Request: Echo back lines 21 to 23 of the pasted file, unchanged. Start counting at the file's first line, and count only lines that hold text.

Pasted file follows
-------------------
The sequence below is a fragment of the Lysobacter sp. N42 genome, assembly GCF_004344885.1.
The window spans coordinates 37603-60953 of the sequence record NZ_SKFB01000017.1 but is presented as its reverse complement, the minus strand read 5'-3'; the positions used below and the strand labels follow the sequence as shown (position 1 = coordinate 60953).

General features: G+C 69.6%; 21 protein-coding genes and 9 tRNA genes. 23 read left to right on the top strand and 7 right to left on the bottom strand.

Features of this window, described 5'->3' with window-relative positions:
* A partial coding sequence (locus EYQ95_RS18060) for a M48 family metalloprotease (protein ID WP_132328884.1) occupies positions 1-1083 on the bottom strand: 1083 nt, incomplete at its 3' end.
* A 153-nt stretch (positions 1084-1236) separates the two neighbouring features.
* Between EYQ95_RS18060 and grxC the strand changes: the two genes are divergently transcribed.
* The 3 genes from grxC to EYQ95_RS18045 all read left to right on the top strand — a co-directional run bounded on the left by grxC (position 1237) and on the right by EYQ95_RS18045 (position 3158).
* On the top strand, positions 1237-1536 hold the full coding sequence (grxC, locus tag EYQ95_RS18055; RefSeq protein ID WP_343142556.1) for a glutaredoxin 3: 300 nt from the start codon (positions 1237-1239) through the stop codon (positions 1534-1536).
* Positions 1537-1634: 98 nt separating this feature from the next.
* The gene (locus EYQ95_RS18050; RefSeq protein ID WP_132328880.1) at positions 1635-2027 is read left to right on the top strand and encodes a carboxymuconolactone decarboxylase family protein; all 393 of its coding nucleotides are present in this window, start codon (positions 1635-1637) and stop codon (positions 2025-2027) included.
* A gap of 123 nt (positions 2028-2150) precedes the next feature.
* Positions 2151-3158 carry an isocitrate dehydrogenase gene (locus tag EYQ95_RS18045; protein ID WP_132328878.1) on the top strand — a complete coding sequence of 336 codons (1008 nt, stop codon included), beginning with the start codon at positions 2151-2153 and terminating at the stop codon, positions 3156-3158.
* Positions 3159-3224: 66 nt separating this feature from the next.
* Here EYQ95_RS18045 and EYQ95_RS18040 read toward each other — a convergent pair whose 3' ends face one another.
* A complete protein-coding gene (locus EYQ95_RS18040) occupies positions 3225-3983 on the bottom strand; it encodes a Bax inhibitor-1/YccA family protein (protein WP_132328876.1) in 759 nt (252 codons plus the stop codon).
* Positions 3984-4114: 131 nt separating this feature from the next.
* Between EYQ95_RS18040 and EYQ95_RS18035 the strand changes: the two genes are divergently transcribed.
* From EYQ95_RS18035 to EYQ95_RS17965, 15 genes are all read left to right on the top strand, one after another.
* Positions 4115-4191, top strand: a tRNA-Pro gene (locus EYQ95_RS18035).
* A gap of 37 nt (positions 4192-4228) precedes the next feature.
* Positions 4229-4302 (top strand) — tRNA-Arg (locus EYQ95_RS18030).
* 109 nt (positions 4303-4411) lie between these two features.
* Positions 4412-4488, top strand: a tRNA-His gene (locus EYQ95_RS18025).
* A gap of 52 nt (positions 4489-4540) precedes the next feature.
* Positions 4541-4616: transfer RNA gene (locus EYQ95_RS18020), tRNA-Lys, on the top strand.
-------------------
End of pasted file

* A gap of 37 nt (positions 4192-4228) precedes the next feature.
* Positions 4229-4302 (top strand) — tRNA-Arg (locus EYQ95_RS18030).
* 109 nt (positions 4303-4411) lie between these two features.